A welcome to The Room

A great company web site.

Somewhere on it you’ll find a set of posted rules.

The first rule is:

In the room, things are being made.

The fourth rule is:

In The Room no one can say for sure what these things will be until they are done, because making things is a kind of magic, and magic can’t always be controlled.

I like the sound of this already.

Congratulations to Brendan, Christopher, Geoffrey, Natasha and Ian. Welcome to the world. We’ll be watching for your uncontrollable magic from the left side of the country.

the room

The Return of the Blogfather

You can blog like a man! What's the matter with you?!
You can blog like a man! What's the matter with you?!

Good news, everyone. Canada’s primogenial theatre blogger Ian Mackenzie has migrated his ground-breaking blog Theatre is Territory to a new corner of the internets, and re-launched with typically discussion-provoking content.

Click here to absorb and subscribe to Theatre is Territory 3.0

Good news Part II: The old URL has not been forsaken, Praxis Theatre co-ADs Michael Wheeler and Simon Rice are running with the well-worn baton and authoring the Praxis blog themselves. Artists and activists both, look to them to continue using the site to raise awareness of political and artistic issues facing the independent theatre movement in Canada, as well as a lot of the fun series we’ve come to expect from the Praxis crew.

Click here to feast upon the newly re-christened Praxis Blog

All of these cats were inspirational to me in publishing my own regular theatre blog. If you find similar inspiration at these sites, please drop us a line and let us know so we can get your address out to the neighbourhood. It’s a fun place to play…

The passion of the theatre blogs

thepassion

A look back on a good year in the theatrosphere

By Ian Mackenzie and Simon Ogden

Time to put 2008 to bed? Good idea. But not before we take one last look at the year that was in theatre blogging. And what a year it was! From epic online dust-ups to Internet-wide collaborations, here’s our list of last year’s greatest moments in theatre blogging:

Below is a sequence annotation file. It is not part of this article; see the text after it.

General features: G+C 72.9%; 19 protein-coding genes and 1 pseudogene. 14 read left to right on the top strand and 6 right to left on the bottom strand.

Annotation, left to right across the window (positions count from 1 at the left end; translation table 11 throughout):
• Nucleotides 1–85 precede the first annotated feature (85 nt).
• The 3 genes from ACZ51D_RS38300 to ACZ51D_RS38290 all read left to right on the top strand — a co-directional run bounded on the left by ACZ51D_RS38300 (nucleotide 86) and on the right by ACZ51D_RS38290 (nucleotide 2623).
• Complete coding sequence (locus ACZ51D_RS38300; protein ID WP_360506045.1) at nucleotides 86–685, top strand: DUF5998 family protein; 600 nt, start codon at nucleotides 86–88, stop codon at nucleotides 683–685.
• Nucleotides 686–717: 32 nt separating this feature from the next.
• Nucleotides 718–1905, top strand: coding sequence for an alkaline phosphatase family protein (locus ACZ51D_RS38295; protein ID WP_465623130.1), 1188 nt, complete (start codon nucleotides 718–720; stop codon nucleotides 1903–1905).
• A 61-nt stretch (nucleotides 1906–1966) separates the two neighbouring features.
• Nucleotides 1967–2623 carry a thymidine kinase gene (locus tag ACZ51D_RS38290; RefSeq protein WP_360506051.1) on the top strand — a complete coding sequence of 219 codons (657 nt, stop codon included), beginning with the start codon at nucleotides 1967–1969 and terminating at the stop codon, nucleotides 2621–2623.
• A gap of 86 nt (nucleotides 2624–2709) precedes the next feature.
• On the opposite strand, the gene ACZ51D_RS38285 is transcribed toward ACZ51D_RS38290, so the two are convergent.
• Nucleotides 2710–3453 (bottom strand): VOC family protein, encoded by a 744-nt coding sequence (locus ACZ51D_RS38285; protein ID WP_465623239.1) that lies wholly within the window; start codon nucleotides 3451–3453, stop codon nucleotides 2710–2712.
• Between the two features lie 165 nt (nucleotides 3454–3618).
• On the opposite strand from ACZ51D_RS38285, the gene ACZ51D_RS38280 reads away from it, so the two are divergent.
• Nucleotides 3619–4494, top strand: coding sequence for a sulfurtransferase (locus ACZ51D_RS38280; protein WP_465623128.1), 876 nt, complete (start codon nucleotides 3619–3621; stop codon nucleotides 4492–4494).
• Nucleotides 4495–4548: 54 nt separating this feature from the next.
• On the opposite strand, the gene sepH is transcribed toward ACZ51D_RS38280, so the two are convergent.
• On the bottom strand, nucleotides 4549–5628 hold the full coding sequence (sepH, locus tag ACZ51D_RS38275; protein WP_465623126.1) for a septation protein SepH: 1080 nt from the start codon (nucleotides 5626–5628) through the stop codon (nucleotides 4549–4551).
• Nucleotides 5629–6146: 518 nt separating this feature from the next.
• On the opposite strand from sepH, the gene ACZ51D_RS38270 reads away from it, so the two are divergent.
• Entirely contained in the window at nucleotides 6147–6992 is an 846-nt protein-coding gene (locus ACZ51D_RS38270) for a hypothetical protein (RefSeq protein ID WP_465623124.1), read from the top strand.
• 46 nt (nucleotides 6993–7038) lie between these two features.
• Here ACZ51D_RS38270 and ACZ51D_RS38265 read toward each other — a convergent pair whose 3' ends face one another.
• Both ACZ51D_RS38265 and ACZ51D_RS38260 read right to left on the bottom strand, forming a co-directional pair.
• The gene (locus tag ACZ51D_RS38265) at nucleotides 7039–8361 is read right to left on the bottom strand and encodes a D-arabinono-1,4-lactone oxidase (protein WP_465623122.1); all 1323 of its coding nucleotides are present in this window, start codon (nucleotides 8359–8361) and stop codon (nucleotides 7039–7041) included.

The Empty Spaces’ Or, How Theatre Failed America.
The American monologuist Mike Daisey’s scathing editorial for the Seattle-based The Stranger newspaper argues that American theatre has been irreversibly damaged at the hands of corporate commodification. It quickly becomes the most widely discussed theatre essay of February.

The Great ‘Value of theatre’ Debate.
For one day in March, the Ohio-based blogger Matt Slaybaugh of TheatreForté organized a theatrosphere-wide discussion to answer one simple question: ‘What is the value of theatre?‘ More than 32 different blogs from around the world weighed in on the topic that day, and yet surprisingly few common themes emerged. That theatre’s online diarists could not reduce the craft to tidy soundbites is welcome evidence of the art form’s complexity.

The SummerWorks ‘Expression’ video controversy.
The Toronto-based SummerWorks Theatre Festival promo video depicts some of the city’s most highly regarded women playwrights acting like bimbo valley girls, up-talking and saying ‘like’ a lot. ‘Expression‘ sparked an all-out brawl among Toronto’s theatrical intelligentsia. Some called it demeaning, some called it transgressive, others called it smart marketing. But no one called it late for dinner.

Professor Scott Walters ‘retires’ from theatre blogging.
After a lengthy monologue explaining his Tribes model of running a theatre company, and some highly personal bare-knuckle scrapping in his comments section, the resident professor of the theatrosphere calls it quits again in May. He’s back posting within a couple of days; posts sporadically for a few months; and then officially reboots his blog again earlier this week.

The proliferation of the Canadian theatre blogs.
Although theatre blogging exploded in the U.S. a couple of years earlier, 2008 was the year theatre blogging officially took flight in Canada. Here’s a quick, incomplete survey of the current landscape:

And the list keeps growing. Thankfully.

Canadian artists rally online over $45 million goverments arts cuts.